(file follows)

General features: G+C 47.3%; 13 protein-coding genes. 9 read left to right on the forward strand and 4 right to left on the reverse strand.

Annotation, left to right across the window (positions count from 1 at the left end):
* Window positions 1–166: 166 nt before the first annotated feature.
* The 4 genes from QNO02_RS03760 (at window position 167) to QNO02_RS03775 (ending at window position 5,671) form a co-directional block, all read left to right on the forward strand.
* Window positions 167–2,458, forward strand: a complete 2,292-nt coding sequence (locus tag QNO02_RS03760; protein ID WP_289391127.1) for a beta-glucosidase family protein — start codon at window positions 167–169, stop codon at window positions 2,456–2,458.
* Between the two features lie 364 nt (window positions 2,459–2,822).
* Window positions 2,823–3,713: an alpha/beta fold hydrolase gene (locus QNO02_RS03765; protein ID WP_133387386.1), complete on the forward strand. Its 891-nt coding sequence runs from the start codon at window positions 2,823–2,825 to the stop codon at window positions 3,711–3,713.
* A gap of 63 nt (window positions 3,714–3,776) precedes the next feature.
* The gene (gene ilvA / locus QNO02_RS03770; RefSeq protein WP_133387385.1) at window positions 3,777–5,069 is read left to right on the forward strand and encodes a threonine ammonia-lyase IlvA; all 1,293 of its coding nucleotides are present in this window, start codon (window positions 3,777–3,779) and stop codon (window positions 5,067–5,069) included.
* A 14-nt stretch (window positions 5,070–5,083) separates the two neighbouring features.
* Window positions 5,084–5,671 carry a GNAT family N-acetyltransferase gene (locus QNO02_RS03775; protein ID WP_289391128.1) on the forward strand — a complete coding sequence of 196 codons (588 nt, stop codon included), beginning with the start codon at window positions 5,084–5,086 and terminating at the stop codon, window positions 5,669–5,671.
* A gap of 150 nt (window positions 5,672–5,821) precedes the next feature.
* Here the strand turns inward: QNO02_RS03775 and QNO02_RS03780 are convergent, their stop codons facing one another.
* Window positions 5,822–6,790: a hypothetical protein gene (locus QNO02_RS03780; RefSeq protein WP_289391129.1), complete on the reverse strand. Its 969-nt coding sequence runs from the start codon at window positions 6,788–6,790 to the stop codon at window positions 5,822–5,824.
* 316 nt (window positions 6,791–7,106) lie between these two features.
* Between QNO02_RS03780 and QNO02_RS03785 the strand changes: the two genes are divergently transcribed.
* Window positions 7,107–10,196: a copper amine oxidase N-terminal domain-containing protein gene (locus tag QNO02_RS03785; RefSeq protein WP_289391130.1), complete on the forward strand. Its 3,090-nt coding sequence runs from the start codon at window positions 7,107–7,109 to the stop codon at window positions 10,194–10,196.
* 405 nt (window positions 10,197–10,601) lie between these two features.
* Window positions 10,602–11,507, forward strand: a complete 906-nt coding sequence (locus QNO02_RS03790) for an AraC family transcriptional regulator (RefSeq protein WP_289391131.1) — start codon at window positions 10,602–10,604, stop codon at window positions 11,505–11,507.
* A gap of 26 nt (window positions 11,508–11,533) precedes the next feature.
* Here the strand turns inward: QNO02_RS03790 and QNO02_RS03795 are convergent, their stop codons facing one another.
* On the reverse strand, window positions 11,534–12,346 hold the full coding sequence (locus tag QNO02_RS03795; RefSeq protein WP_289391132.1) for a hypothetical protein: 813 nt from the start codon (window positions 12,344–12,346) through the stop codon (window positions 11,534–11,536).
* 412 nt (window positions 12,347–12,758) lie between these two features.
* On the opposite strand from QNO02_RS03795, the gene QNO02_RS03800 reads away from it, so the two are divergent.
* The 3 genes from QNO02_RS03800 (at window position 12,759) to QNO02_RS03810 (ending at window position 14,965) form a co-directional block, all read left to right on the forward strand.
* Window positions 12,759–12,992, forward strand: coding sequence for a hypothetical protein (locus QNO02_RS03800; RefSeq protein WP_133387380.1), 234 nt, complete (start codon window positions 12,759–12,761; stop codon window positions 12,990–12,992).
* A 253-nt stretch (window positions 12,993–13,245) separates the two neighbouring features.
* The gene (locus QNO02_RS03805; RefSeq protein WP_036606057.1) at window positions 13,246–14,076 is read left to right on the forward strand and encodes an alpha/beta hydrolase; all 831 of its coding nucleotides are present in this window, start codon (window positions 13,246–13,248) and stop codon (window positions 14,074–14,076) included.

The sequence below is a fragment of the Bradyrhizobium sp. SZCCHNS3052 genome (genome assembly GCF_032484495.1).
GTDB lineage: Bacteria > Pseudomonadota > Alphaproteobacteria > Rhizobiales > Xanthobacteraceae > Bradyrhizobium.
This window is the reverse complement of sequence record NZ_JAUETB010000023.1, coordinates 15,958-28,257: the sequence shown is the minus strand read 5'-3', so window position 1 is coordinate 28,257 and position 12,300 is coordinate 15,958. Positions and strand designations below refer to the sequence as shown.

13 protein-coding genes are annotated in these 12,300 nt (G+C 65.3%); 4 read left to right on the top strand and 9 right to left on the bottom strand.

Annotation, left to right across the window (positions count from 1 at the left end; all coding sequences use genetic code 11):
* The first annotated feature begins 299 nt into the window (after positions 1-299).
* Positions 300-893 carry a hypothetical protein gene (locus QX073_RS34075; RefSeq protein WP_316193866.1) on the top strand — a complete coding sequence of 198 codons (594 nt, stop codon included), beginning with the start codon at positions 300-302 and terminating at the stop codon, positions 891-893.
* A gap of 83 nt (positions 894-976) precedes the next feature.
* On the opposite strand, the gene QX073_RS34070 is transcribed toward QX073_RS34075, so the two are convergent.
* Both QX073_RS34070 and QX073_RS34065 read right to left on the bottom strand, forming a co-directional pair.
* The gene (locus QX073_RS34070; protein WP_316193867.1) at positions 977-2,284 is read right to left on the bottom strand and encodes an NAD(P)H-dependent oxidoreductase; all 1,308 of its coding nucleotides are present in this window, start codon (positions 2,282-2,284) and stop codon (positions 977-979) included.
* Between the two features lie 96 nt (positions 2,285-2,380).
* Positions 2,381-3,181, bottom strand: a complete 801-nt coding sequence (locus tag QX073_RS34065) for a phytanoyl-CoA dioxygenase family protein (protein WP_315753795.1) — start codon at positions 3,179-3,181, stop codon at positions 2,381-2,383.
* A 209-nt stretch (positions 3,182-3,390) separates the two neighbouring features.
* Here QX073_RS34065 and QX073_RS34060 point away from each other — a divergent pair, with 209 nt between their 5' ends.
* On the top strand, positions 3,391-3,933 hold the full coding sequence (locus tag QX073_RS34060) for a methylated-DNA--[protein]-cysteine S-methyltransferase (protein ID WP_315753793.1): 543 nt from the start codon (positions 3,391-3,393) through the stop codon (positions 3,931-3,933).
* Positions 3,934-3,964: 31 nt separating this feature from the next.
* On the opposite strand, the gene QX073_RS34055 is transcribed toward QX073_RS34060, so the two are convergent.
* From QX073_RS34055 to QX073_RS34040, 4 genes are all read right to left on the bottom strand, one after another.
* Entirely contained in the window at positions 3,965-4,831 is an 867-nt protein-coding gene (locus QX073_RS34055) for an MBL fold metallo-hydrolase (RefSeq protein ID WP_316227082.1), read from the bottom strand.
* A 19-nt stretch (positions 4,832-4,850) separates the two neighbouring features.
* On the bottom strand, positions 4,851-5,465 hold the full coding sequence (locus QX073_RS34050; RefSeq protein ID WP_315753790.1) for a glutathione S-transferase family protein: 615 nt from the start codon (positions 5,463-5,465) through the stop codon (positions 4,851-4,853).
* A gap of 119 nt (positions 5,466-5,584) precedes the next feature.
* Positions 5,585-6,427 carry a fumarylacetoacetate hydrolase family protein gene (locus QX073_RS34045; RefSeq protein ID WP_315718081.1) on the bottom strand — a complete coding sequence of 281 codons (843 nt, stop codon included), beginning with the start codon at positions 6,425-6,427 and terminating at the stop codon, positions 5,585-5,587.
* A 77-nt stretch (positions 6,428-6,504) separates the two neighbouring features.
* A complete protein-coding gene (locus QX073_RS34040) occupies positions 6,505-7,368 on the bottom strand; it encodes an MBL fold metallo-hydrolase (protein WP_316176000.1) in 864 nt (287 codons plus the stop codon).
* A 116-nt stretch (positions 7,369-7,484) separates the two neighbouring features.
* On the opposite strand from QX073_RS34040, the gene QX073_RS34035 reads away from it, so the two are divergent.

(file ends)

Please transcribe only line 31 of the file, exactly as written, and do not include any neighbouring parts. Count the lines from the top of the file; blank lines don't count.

This window is the reverse complement of sequence record NZ_JAUETB010000023.1, coordinates 15,958-28,257: the sequence shown is the minus strand read 5'-3', so window position 1 is coordinate 28,257 and position 12,300 is coordinate 15,958. Positions and strand designations below refer to the sequence as shown.